The Los Angeles Superior Court has bestowed some remarkable gifts upon plaintiffs this holiday season. Two juries have issued gigantic verdicts in favor of individual plaintiffs in separate employment lawsuits within the past month.

On November 16, 2023, in Sosa v. Comerica Bank, a jury delivered a verdict of $14.17 million consisting of $1.17 million in lost earnings (past and future) and $13 million in emotional

When Congress passed and President Biden signed the Ending Forced Arbitration of Sexual Assault and Sexual Harassment Act (“the Act”) last year, we predicted it was just the beginning of an all-out federal assault on arbitration. We weren’t wrong – so far, there are additional bills pending in Congress to exempt age and race discrimination and harassment claims from arbitration. See H.R.4120 – Protecting Older

We invite you to review our newly-posted July 2023 California Employment Law Notes, a comprehensive review of the latest and most significant developments in California employment law. The highlights include:

An astronomical $137 million jury verdict against Tesla has again been reduced, for a second (and potentially final) time. Last Monday, following a five-day trial on damages, a federal court jury awarded Owen Diaz, a former Tesla elevator operator, $175,000 in emotional distress damages and $3 million in punitive damages, totaling nearly $3.2 million—almost $134 million shy of the award he originally obtained in 2021.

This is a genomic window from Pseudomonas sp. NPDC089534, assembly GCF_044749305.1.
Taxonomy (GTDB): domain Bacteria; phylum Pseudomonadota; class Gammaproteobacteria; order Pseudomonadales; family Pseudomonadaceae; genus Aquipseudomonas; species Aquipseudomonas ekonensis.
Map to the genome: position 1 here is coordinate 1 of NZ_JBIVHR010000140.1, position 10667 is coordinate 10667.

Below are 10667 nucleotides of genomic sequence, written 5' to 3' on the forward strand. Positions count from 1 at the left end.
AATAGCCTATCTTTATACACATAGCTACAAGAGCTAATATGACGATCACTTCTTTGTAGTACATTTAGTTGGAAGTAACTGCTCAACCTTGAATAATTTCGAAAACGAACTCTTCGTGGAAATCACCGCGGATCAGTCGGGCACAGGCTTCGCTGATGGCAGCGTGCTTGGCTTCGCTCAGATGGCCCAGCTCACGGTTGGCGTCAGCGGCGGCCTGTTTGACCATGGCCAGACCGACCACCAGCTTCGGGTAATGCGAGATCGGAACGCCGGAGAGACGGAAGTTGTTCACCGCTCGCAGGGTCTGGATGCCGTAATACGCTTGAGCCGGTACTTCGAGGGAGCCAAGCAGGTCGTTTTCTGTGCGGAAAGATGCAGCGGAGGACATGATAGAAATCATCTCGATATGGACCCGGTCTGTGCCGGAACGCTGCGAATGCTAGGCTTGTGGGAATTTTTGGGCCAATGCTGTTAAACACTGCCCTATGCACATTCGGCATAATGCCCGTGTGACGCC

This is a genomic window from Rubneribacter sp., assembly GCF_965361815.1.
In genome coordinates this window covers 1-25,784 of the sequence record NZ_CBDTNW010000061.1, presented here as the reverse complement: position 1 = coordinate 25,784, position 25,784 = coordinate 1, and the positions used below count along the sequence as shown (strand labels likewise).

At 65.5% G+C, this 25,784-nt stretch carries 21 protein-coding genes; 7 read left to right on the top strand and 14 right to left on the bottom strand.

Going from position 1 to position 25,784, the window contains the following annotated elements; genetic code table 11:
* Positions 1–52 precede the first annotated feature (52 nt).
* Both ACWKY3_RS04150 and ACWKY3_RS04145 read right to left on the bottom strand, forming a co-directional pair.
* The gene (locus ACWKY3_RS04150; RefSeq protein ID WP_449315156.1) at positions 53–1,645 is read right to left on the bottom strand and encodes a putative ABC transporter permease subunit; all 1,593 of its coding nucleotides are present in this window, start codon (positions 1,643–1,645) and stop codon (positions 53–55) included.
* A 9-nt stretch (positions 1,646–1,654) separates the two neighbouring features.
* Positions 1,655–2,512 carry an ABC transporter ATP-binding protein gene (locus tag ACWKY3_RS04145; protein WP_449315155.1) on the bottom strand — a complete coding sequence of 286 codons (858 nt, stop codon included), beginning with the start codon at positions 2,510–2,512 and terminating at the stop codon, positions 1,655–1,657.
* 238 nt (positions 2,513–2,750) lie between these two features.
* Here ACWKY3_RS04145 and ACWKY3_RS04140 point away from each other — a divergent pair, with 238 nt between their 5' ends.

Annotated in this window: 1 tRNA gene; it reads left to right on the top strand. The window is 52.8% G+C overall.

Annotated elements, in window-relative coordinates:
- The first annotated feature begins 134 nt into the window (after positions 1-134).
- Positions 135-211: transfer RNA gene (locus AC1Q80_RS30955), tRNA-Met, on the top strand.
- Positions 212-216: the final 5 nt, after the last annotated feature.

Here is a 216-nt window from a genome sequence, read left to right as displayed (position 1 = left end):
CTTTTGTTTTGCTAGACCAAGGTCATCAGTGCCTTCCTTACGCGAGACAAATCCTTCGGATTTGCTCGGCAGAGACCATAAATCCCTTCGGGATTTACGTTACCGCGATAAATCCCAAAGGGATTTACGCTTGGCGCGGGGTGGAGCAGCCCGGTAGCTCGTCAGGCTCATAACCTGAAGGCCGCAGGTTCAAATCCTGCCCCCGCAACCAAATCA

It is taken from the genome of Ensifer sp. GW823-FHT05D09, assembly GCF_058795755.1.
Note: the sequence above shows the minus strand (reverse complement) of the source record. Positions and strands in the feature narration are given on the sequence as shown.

We invite you to review our newly-posted March 2023 California Employment Law Notes, a comprehensive review of the latest and most significant developments in California employment law. The highlights include:

Armstrong v. Michaels Stores, Inc., 59 F.4th 1011 (9th Cir. 2023)

Teresa Armstrong executed an arbitration agreement with her employer Michaels Stores. After filing her claims in state court, Michaels answered, asserting its right to arbitration as an affirmative defense and removing the action to federal district court. The parties then submitted a joint case management statement that referenced as an issue in dispute

Rocha v. U-Haul Co. of Cal., 88 Cal. App. 5th 65 (2023)

Thomas and Jimmy Rocha alleged FEHA and Labor Code violations against their employer U-Haul. The brothers’ individual PAGA claims were compelled to arbitration where they subsequently lost on all causes of action. The Rochas then moved to vacate the arbitrator’s award, but the trial court confirmed the award and imposed sanctions. The

Chamber of Commerce v. Bonta, 2023 WL 2013326 (9th Cir. 2023)

A Ninth Circuit panel struck down California’s AB 51 (aka the Request Arbitration, Go to Jail Law). The law imposed civil and criminal penalties on employers that required employees to sign arbitration agreements. The same panel previously held that the Federal Arbitration Act (FAA) preempted much of the law but declined to

Piplack v. In-N-Out Burgers, 2023 WL 2384502 (Cal. Ct. App. 2023)

In-N-Out Burgers appealed from the trial court’s denial of its motion to compel arbitration. The trial court denied the motion because In-N-Out’s arbitration agreement contained an unenforceable PAGA waiver. After the trial court’s ruling, the United States Supreme Court held in Viking River Cruises, Inc. v. Moriana, 142 S. Ct. 1906 (2022)

Yesterday, a three-judge Ninth Circuit panel revisited its own 2021 order and finally struck down California’s anti-mandatory employment arbitration law, Assembly Bill 51 (“AB 51”).  In an opinion drafted by the former dissenting judge, Judge Sandra Ikuta, the new majority declared AB 51 was preempted by the Federal Arbitration Act (“FAA”).

The statute in question, signed into law by Governor Newsom in 2019, was California